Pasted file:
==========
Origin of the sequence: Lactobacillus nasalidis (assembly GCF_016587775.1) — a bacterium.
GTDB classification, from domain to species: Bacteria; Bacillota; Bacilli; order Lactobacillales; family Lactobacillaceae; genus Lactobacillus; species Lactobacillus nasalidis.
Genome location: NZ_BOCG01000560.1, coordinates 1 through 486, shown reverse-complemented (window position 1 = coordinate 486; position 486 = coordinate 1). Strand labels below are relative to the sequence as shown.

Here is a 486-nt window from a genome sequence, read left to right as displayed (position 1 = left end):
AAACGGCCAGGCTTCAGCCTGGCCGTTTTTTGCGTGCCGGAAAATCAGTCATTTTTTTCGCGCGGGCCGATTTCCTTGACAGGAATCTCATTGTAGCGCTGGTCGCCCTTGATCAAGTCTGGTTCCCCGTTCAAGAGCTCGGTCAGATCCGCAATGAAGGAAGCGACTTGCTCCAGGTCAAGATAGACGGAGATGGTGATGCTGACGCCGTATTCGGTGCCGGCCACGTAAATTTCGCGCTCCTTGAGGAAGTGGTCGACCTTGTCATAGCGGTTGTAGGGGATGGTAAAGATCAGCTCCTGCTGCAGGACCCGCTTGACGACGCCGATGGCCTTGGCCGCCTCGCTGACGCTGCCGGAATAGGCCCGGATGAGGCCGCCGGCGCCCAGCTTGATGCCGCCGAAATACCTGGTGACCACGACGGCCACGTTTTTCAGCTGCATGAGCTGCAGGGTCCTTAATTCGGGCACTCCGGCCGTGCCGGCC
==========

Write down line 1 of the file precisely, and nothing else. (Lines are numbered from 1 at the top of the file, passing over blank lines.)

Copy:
Origin of the sequence: Lactobacillus nasalidis (assembly GCF_016587775.1) — a bacterium.